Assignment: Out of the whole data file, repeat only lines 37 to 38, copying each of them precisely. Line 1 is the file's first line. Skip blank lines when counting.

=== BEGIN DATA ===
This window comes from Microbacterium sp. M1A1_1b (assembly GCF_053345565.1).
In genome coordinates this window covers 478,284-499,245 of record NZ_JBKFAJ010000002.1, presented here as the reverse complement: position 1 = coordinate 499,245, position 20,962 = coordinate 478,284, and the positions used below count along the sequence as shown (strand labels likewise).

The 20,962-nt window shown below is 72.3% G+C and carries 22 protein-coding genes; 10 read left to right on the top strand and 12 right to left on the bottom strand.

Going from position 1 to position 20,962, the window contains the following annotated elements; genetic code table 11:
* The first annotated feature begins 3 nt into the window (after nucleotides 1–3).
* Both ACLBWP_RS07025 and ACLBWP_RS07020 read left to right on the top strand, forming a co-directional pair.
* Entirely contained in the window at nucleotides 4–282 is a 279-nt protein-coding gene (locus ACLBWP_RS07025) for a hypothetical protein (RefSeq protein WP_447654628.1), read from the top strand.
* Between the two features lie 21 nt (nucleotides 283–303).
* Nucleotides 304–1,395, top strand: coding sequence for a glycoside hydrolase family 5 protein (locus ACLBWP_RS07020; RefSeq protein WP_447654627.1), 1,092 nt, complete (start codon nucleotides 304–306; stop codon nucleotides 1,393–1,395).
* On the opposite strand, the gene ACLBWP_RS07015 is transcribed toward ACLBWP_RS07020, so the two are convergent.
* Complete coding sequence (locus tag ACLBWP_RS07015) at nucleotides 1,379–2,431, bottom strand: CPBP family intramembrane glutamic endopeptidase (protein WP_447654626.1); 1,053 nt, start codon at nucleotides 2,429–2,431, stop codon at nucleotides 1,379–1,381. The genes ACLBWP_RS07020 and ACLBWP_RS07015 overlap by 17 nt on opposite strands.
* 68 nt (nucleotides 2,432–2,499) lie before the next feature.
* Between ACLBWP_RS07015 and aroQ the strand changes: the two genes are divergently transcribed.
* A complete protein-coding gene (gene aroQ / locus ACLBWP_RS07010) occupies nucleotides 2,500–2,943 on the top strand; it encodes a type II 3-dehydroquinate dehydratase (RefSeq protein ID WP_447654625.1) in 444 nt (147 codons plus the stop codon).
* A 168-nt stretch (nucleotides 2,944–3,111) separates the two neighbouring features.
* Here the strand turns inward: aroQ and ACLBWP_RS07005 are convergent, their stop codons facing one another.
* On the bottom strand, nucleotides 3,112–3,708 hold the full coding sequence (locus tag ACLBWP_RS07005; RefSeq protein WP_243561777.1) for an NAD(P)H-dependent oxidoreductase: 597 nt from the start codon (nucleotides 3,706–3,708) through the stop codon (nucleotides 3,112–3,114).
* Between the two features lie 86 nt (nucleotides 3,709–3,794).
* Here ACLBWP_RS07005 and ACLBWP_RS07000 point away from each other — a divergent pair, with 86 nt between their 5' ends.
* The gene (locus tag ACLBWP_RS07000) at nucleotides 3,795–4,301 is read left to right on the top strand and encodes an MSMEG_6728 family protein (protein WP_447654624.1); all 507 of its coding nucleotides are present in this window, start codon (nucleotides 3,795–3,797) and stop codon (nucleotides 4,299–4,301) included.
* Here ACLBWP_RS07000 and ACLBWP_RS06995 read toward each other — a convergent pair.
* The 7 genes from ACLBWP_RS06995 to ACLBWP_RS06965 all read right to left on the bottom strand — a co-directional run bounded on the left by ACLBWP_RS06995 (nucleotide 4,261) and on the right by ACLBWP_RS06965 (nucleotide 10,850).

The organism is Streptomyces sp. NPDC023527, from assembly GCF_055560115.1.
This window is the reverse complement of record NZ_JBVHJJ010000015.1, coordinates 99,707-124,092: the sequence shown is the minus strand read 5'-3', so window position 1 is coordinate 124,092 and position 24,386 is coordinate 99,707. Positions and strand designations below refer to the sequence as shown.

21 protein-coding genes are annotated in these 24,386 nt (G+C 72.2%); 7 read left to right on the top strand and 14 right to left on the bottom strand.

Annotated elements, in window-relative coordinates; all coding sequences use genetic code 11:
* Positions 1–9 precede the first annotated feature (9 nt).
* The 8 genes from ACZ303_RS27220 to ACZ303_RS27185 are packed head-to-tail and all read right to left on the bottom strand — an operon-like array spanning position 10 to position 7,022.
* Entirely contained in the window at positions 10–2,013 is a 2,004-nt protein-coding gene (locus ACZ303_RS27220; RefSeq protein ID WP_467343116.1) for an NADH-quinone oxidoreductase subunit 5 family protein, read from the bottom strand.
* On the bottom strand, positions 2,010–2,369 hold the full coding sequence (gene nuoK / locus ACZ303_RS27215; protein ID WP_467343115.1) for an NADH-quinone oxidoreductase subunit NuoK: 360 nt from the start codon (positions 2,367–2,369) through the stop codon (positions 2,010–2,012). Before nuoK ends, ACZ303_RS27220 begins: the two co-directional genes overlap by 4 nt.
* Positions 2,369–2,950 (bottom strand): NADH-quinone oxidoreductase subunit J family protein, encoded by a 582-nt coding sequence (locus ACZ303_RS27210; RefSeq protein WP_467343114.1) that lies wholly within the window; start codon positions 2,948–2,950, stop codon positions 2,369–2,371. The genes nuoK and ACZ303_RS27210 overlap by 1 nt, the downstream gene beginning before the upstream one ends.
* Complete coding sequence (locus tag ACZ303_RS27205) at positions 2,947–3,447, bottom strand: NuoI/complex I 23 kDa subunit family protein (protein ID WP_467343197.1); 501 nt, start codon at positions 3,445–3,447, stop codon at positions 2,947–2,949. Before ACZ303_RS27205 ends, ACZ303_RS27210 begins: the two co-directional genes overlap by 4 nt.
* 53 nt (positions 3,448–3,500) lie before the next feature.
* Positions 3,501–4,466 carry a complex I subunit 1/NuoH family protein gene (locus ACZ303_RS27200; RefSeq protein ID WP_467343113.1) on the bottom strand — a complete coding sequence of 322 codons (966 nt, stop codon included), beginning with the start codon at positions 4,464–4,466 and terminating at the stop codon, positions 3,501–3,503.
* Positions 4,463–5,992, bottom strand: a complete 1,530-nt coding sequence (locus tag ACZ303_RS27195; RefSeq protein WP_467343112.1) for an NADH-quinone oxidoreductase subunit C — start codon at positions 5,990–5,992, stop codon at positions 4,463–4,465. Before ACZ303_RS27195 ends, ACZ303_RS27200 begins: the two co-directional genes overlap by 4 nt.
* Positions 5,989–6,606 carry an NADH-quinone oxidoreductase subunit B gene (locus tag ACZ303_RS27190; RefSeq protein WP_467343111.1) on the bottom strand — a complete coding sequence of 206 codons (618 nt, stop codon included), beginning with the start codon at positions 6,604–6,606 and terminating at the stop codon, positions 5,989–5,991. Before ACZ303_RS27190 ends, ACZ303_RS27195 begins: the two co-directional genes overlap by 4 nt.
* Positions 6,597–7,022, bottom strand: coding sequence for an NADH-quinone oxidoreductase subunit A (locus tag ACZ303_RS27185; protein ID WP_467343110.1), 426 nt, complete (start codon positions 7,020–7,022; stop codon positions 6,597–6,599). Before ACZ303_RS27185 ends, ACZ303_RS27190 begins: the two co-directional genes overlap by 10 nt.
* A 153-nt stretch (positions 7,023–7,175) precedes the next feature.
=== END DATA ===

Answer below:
* Positions 6,597–7,022, bottom strand: coding sequence for an NADH-quinone oxidoreductase subunit A (locus tag ACZ303_RS27185; protein ID WP_467343110.1), 426 nt, complete (start codon positions 7,020–7,022; stop codon positions 6,597–6,599). Before ACZ303_RS27185 ends, ACZ303_RS27190 begins: the two co-directional genes overlap by 10 nt.
* A 153-nt stretch (positions 7,023–7,175) precedes the next feature.